Pope Benedict XVI has given strong public backing to Genoese Archbishop Angelo Bagnasco, the head of the Italian Bishops Conference, who has been threatened with death after having strongly condemned proposals to permit homosexual civil unions. The Vatican made it public that Pope Benedict personally telephoned Archbishop Bagnasco yesterday urging him not to give in to intimidation.
Later in the day, the Vatican Secretary of State, Cardinal Tarcisio Bertone, sent an official telegram to the Archbishop signed in the name of the Pope urging Archbishop Bagnasco to "continue in his work for the common good, defending and promoting those human and religious values without which it is impossible to build true, free and stable democracies". The pope, said Cardinal Bertone expressed "his profound and painful shock" at the "grave and despicable events which aim to disturb the serene coexistence of the civil and ecclesial community".
In the latest in a series of threats against the Archbishop, a letter was sent to Bagnasco Friday containing his photo with a swastika carved into it, and accompanied by a bullet. Police bodyguards were assigned to protect Archbishop Bagnasco several weeks ago, after threatening graffiti appeared on his cathedral and other buildings across the city. "Death to Bagnaso" and "Shame on you, Bagnasco" were spray painted, along with insults against the Pope and Cardinal Camillo Ruini, previous head of the bishops' conference. Other disturbing attacks included pornographic images of the Virgin Mary portrayed as a bisexual that was left in pamphlets in the cathedral at the end of the Easter Vigil Mass.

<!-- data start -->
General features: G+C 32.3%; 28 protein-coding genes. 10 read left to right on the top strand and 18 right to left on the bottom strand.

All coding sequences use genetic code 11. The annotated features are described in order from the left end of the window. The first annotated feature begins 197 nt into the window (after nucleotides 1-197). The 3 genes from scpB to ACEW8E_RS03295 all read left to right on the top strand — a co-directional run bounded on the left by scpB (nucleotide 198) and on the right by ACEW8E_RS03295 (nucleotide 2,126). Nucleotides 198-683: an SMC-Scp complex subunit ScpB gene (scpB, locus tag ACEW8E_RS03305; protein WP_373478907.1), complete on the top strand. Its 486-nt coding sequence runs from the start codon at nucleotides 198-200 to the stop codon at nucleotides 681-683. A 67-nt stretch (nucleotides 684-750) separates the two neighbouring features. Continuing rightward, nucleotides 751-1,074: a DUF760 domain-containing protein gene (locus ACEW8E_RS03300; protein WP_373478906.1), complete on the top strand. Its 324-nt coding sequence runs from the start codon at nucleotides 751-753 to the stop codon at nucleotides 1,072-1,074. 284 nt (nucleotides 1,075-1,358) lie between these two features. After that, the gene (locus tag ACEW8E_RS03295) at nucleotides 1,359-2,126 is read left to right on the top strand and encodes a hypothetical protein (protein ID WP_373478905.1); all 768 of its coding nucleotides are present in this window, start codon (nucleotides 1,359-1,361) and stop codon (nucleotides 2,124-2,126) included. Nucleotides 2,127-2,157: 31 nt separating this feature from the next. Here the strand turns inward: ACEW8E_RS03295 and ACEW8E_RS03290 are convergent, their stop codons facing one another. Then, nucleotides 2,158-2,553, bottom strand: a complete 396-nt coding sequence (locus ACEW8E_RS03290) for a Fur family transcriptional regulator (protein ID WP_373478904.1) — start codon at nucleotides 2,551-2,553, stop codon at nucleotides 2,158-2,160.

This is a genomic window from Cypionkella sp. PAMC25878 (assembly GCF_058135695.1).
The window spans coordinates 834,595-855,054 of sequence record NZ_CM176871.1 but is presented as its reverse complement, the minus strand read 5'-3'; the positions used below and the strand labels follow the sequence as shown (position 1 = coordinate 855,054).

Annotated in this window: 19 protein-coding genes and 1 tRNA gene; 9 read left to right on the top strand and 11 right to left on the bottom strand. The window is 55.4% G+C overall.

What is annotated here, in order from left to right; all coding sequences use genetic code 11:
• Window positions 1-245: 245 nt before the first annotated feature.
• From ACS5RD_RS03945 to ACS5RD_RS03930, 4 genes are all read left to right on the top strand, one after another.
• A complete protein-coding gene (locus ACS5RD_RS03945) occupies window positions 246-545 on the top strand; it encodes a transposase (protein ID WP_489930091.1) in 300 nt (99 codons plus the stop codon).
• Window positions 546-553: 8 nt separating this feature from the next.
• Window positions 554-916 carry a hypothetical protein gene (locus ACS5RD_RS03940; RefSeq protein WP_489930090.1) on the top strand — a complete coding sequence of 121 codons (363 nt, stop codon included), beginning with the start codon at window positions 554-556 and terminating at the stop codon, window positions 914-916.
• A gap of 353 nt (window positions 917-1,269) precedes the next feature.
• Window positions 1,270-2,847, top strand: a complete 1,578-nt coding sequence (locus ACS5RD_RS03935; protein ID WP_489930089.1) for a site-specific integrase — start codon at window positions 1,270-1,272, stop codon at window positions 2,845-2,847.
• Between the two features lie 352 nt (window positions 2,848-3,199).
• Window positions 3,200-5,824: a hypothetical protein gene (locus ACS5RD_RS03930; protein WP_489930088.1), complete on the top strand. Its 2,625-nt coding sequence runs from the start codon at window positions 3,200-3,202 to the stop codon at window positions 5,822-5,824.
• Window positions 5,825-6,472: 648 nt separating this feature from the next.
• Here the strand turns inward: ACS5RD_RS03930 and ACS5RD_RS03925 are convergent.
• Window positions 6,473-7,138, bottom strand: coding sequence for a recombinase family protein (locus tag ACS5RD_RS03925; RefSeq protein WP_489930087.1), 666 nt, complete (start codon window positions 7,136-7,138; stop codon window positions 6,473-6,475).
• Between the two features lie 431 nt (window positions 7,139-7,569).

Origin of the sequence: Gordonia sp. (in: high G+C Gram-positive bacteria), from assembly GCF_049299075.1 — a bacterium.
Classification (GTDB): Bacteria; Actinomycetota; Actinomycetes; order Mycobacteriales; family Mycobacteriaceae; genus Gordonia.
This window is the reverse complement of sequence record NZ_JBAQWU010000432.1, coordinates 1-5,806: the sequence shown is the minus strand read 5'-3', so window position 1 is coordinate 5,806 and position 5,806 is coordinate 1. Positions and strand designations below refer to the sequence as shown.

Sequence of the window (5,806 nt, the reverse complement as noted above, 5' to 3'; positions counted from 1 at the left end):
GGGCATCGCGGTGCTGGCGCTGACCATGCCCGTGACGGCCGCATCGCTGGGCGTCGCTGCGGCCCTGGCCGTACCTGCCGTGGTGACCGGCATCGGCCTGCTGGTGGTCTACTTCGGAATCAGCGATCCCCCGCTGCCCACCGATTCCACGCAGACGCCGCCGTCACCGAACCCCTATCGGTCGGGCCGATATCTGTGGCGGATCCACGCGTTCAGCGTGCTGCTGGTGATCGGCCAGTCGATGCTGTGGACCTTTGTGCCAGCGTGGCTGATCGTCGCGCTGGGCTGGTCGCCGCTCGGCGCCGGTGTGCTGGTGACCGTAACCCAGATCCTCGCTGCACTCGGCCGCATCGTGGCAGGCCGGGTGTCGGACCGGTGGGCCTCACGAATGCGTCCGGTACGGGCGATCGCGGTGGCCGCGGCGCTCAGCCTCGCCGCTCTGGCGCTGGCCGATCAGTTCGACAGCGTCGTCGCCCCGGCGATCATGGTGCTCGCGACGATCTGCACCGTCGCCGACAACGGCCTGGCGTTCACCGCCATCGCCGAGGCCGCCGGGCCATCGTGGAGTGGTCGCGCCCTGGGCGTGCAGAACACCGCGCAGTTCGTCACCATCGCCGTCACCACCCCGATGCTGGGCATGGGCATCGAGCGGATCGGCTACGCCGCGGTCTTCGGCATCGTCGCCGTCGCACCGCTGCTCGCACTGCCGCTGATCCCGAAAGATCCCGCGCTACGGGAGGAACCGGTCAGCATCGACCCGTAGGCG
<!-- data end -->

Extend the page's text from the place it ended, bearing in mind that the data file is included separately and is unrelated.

The threats against Archbishop Bagnasco began after he issued a strongly-worded condemnation of the proposal to give legal rights to unmarried couples, including homosexual couples, comparing such measures to also giving rights to other sexually radical behaviours such as incest and pedophilia. "Why not say no to various forms of living together, to the creating of alternative forms of the family?," asked the Archbishop. "Why not say no to the incest of a brother and a sister who live together and have children in Great Britain? Why not say no to the party of pederasts in Holland?"
To counter the governmental proposal for civil union legislation, pro-family groups with the support and encouragement of the Italian Bishops Conference and the Vatican are sponsoring a "Family Day" on May 12, where it is hoped many thousands will demonstrate in favour of protection for the traditional family.
Responding to the official Vatican telegram, Italian President Giorgio Napolitano wrote Cardinal Bertone saying, "I wish to assure you that Italy will not leave Archbishop Bagnasco alone to face the present threats."
Source: LifeSite News